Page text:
The North End high school also produced its share of legendary singers, including Motown great Smokey Robinson and his former Miracles singing partner Pete Moore.  In addition, the Queen of Soul, Aretha Franklin, attended Northern.  The late Ron Banks of the R&B group The Dramatics graduated from Northern High.

The late jazz pianist Tommy Flanagan is also a Northern alum, and there were many other jazz stars who came out of the North End school.  In addition, actress Marla Gibbs of the sitcoms 227 and The Jeffersons graced the halls of Northern High School for her junior year.  Academically, the school was the early training grounds for Dr. Alyce Chenault Gullattee, who became a noted physician and psychiatrist at Howard University.

In 1966, Northern High School made local and national news when approximately 2,000 Black students staged a walkout and protest over what they saw as racism at the school, rooted in the inequality of conditions and learning opportunities far less than high schools with predominately white students.  The protesting students pointed out that some counselors and teachers felt Black students at Northern were not worthy of going to college.  The protesting students successfully presented a list of demands, including removing the principal and a campus police officer viewed as a bully.  They demanded and got better teachers and created a first-of-its-kind student/faculty council to help resolve future school-student-related issues.

Northern High School was closed by Detroit Public Schools on June 22, 2007, but ultimately reopened as the home of the Detroit International Academy for Young Women, the only all-girls pre-K-12 school in the city.  The young women’s academy relocated to another site in the city in 2021.  The historic Northern High School building sat empty, but not for long, due to DPSCD’s $700 million Facility Master Plan.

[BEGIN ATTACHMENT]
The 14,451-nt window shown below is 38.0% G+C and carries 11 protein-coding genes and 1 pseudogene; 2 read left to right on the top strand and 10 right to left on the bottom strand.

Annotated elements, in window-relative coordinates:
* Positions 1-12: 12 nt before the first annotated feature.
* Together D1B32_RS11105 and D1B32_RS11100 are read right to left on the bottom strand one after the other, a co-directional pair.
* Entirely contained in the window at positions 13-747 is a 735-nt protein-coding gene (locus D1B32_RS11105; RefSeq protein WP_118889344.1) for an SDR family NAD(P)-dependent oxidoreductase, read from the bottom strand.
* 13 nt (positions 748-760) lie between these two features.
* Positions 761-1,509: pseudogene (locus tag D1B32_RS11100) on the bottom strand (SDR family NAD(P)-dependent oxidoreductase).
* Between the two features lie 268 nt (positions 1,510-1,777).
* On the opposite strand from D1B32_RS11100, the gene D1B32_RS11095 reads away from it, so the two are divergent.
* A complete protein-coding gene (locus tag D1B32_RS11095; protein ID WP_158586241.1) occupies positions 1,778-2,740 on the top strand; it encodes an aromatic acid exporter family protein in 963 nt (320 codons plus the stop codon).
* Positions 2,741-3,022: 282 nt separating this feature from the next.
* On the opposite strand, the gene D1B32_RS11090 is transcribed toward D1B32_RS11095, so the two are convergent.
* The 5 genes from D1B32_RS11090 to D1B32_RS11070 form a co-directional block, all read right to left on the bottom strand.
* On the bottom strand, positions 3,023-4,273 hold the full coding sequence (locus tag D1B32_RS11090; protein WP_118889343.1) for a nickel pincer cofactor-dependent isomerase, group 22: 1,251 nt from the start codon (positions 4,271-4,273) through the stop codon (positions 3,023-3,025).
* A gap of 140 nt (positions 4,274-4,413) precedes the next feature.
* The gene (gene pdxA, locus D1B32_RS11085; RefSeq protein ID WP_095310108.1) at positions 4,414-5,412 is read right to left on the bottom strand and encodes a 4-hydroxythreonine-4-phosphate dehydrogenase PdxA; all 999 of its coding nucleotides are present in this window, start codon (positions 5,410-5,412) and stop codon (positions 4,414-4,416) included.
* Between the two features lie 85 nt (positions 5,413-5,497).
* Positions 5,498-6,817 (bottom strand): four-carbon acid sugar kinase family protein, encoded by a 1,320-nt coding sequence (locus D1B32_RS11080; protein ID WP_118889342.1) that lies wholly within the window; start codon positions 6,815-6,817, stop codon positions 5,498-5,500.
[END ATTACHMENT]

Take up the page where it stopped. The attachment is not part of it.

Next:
“In 2022, the District implemented an initial series of building changes to increase enrollment, add new programming, and better utilize buildings,” DPSCD’s Deputy Superintendent of Operations Machion Jackson told the Michigan Chronicle.  “The old Northern High School building was included, citing an opportunity to ‘reimagine’ the currently vacant Northern High School building as a District multi-purpose center and future Central Office that will integrate best practices in instructional technology and virtual learning.”

Unlike any other school in the District’s portfolio, a DPSCD sign, including its logo, has been erected in front of the old Northern High School structure, perhaps a sign of things to come at the 107-year-old building.

“You are correct,” said Jackson about the District’s unique signage.  “The Facilities Master Plan provided funding to relocate programs to the Northern Building to maximize its use.  It was important to showcase the District’s logo on the marquee to demonstrate the continued use of the historic building.”

Jackson added more about the North End’s old Northern High School building.  “Many of the District’s Central Offices will relocate to the Northern Building in the second phase of the Facilities Master Plan,” she said.  “The District seeks to preserve the rich history of the Northern High School Building by transforming its use into a multi-functional building.  Community members will be welcome to attend board and other public meetings once that section of the building reopens.  The District is proud to maintain operations in the Northern High School building in a manner that operates with responsible stewardship and maintains our unique program offerings.”